Bernadette: Our most successful poetry book is 100 Dutch-Language Poems – From the Medieval Period to the Present Day: it is a poetry bestseller and has won the Oxford-Weidenfeld Translation Prize.

We are also proud of Diaspo/Renga, a collaboration in alternating Renga by Marilyn Hacker and Deema Shehabi which also sells very well.



What’s the best thing you’ve found from the unsolicited pile?

Bernadette: For poetry, the titles mentioned above. We also published some notable successes for our fiction books.

How important is the physical book design for you? 

Bernadette: It’s important. Books should look nice, inside and out. We are very lucky to have the excellent people at Reactive Graphics who design the covers and do the layout of our books. This means that our books share a look and feel which helps with the branding and encourages repeat sales.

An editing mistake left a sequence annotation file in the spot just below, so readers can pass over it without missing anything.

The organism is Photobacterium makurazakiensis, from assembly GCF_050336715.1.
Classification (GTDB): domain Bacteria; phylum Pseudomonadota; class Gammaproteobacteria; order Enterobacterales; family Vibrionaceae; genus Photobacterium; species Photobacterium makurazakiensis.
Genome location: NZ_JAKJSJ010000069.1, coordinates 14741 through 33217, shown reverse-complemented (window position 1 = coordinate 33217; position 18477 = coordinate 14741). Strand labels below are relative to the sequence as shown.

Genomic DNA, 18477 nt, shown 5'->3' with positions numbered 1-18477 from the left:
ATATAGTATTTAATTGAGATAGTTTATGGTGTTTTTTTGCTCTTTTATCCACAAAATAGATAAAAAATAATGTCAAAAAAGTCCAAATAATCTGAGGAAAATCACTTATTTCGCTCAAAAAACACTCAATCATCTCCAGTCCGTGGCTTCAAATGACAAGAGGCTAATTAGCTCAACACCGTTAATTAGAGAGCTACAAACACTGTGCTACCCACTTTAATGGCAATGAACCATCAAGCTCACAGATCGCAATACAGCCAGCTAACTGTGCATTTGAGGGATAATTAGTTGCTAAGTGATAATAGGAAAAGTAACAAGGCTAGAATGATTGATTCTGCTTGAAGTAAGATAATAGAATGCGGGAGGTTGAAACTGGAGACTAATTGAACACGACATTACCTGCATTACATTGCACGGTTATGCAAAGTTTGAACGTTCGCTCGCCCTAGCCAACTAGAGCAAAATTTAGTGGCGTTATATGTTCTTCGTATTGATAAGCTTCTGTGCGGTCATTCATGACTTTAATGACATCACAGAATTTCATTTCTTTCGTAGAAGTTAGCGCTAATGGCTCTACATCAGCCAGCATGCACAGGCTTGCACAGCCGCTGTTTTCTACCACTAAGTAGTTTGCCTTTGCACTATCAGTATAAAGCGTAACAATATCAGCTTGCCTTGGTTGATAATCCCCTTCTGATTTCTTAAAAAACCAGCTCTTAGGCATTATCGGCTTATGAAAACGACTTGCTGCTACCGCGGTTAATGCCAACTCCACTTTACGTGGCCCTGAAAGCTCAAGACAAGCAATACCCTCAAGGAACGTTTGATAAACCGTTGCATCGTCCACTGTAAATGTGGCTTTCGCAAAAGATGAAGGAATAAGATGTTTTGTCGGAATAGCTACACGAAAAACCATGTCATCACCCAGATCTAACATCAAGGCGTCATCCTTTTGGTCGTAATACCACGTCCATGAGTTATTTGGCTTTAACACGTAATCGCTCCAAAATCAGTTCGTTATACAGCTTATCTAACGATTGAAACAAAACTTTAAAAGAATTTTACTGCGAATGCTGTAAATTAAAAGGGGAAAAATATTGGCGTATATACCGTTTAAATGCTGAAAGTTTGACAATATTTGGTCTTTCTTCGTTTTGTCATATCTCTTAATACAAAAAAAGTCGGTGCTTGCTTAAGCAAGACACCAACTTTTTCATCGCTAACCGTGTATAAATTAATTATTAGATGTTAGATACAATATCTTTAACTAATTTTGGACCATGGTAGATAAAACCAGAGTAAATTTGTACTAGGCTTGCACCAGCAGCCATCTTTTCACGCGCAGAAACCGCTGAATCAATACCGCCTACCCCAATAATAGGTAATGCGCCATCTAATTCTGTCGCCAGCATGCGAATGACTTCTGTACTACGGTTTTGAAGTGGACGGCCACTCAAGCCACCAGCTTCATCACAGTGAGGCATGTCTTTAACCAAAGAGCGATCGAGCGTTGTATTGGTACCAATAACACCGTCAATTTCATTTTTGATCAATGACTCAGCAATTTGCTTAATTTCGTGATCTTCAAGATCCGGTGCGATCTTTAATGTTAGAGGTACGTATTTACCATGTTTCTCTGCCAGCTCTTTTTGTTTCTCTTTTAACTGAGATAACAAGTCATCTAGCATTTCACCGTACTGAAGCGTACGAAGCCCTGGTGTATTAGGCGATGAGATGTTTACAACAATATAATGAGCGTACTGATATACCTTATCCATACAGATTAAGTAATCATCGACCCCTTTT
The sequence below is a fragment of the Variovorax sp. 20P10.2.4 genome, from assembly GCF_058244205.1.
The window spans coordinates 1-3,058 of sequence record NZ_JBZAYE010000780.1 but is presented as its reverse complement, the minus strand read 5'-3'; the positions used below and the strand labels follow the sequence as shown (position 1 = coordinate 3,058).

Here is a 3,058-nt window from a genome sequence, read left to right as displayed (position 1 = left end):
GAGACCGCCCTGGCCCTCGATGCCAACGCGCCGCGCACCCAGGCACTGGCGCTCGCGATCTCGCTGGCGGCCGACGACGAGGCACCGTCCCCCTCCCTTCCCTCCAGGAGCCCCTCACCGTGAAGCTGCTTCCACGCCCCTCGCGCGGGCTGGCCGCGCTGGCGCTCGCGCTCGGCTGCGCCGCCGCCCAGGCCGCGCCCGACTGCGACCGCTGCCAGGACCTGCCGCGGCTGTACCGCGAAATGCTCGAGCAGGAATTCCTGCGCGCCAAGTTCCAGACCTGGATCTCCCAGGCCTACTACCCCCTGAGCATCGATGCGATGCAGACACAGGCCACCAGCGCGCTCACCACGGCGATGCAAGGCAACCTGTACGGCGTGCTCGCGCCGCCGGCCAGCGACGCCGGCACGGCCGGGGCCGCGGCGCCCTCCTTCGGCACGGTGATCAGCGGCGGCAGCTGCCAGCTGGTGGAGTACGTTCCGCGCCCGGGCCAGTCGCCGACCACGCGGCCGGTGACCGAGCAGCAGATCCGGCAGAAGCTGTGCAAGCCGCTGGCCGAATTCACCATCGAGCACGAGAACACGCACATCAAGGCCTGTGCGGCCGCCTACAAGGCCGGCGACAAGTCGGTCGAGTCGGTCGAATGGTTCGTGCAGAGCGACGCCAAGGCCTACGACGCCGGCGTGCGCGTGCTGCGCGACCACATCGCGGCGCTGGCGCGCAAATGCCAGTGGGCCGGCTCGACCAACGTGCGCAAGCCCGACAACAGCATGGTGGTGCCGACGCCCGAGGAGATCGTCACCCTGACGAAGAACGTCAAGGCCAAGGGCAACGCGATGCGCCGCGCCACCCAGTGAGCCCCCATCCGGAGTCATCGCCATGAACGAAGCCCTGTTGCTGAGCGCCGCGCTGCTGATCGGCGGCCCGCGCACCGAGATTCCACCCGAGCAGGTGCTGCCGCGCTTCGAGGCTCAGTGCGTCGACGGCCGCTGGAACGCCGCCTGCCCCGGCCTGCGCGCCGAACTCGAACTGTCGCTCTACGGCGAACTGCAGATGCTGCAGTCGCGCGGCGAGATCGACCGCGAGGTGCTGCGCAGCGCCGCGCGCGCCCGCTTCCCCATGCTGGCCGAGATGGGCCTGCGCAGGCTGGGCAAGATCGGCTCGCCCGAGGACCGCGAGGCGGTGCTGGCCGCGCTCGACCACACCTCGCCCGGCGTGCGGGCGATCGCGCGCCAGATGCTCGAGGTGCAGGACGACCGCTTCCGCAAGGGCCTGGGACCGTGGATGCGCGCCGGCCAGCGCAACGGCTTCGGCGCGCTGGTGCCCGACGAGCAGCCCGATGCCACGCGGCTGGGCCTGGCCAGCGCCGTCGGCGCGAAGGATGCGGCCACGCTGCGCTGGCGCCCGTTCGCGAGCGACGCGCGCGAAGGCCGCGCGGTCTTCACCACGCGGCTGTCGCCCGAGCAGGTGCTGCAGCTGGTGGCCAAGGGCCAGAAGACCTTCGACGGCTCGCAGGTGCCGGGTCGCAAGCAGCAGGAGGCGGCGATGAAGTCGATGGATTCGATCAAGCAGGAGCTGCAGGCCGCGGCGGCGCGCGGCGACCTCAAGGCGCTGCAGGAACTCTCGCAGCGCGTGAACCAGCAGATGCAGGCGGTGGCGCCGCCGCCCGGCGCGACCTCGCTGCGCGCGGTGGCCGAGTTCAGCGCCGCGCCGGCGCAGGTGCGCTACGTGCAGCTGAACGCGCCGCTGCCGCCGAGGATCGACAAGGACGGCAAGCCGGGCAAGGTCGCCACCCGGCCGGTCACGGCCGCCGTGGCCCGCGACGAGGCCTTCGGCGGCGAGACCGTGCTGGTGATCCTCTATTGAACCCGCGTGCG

Who prints your books?

Bernadette: CPI (Group) UK Ltd prints our books in the UK.

Could you describe your editing process? And how long does it take start to finish?

Bernadette: All our editing is done by tracking changes in MS Word. How long it takes varies quite a lot. Some manuscripts are a lot cleaner or more complicated than others. It takes as long as it takes.

What’s your submissions policy?

Bernadette: You can find our submissions policy here.

Where do you look for new writers?

Bernadette: In most cases writers find us either through the various directories in which we are listed, or by referral from other authors. We have also found some new authors through our annual competition. We’re currently running the Brexit in Poetry competition.

How do you pay your writers? How does remuneration work?

Bernadette: We pay royalties.

Do you work full-time as a publisher?

Bernadette: Yes, I think you serve your authors best by working on their titles full-time.

Who distributes your books and where can I buy them?

Bernadette: Central Books in the UK. SPD in the USA. CB in the Netherlands. Xavier Nagel Agencies in South Africa